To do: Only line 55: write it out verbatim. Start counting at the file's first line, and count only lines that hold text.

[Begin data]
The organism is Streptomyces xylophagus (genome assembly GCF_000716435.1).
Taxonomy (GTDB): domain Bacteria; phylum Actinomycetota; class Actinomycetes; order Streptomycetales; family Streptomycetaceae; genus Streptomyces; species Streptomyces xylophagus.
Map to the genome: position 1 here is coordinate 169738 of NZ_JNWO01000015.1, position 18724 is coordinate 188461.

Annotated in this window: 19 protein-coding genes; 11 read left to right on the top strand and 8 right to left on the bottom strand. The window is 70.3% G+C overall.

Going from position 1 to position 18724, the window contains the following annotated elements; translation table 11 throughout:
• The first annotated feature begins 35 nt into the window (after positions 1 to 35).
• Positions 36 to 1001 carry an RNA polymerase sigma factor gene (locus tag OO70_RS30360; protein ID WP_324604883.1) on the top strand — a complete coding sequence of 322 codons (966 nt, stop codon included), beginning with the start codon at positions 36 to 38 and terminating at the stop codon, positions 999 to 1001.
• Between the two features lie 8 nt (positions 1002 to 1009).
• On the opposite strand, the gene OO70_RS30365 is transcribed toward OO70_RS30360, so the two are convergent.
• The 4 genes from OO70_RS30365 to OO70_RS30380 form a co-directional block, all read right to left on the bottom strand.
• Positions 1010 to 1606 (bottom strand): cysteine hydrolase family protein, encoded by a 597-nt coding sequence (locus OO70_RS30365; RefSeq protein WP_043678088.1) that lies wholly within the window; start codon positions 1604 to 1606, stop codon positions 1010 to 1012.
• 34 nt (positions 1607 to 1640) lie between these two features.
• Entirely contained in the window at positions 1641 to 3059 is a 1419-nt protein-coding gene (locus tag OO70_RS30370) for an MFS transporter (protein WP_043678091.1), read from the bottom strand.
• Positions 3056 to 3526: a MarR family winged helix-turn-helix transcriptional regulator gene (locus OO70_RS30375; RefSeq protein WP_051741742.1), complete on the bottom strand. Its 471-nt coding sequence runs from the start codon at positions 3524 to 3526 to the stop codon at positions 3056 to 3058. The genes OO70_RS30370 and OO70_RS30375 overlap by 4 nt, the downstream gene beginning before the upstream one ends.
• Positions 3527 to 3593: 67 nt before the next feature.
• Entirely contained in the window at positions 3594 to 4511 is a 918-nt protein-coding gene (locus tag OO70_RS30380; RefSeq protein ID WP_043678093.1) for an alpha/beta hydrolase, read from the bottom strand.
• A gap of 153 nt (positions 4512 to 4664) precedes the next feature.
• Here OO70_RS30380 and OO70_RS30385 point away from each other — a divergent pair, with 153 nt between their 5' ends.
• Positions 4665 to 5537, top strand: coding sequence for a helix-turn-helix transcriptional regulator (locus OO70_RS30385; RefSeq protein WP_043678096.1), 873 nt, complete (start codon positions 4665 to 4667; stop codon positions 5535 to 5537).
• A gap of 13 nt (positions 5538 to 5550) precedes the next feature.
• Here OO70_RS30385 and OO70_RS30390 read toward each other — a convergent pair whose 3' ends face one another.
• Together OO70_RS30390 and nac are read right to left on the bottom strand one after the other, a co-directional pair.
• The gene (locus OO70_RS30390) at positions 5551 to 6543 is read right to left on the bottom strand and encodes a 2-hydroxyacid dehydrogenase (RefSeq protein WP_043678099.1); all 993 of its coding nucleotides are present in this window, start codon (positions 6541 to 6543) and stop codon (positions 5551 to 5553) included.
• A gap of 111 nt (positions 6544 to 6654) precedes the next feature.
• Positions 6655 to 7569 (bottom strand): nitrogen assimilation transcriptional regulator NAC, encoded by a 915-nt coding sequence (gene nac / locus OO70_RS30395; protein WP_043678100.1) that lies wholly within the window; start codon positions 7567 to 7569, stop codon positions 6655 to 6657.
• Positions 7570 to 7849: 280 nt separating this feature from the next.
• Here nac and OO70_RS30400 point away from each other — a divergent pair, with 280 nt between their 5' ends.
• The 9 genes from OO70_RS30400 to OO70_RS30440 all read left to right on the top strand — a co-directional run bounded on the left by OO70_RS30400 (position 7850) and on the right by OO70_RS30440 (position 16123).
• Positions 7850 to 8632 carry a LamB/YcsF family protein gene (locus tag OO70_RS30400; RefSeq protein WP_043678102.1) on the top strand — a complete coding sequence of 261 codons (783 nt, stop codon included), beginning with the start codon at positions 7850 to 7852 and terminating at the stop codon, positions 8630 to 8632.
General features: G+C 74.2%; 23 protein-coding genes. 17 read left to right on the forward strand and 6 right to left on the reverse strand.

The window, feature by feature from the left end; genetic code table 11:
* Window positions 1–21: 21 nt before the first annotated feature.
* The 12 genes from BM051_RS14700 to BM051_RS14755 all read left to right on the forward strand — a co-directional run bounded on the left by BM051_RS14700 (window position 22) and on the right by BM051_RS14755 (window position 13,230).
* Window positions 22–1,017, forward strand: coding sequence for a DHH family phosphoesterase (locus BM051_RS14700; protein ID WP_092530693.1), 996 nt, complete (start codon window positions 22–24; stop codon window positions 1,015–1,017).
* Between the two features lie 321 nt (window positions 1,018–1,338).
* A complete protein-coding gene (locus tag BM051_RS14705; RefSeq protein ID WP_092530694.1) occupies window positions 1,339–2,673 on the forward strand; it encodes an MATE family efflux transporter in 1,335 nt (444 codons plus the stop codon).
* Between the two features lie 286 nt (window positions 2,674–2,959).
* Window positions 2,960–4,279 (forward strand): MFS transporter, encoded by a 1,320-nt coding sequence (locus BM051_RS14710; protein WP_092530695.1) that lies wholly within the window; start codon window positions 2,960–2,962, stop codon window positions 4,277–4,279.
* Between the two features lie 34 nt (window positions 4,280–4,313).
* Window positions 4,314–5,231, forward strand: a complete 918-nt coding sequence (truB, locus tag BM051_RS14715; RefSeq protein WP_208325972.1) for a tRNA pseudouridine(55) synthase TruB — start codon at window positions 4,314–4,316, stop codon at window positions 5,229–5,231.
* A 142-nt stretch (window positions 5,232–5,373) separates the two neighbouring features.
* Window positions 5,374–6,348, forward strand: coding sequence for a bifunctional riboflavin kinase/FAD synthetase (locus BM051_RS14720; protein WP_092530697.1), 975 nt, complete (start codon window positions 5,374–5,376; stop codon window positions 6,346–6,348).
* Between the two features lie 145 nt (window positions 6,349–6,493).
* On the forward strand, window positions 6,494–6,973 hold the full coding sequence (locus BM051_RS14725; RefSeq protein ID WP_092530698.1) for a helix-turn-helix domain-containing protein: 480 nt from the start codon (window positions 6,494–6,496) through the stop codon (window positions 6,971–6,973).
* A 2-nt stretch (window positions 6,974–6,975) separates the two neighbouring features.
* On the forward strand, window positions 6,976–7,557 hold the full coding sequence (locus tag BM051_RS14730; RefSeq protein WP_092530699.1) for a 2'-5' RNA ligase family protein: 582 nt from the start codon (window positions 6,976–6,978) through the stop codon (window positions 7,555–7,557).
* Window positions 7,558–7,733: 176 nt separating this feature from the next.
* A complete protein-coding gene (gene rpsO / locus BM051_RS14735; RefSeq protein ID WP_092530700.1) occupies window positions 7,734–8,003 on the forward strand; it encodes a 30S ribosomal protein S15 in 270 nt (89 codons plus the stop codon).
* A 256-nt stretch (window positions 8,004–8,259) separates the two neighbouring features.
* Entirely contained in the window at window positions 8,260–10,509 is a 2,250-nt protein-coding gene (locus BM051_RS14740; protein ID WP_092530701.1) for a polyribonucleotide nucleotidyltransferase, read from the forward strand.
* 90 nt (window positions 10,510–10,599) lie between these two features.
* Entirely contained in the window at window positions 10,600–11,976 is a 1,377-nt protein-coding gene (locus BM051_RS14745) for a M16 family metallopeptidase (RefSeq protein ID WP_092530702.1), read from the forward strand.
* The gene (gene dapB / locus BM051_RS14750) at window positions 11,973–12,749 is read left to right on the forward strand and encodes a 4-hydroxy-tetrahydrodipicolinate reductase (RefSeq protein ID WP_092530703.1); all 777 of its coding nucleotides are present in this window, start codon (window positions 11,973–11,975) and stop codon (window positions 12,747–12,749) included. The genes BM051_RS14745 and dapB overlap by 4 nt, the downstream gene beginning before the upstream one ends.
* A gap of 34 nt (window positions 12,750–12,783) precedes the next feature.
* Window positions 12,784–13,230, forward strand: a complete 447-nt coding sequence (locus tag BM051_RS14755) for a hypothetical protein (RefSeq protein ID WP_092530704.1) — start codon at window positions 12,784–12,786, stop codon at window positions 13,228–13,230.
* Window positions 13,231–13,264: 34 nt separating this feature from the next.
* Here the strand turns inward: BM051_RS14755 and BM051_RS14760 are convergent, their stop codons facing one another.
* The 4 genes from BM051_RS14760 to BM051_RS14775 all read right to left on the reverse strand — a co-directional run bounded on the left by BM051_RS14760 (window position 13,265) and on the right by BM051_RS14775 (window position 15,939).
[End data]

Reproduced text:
* Window positions 12,784–13,230, forward strand: a complete 447-nt coding sequence (locus tag BM051_RS14755) for a hypothetical protein (RefSeq protein ID WP_092530704.1) — start codon at window positions 12,784–12,786, stop codon at window positions 13,228–13,230.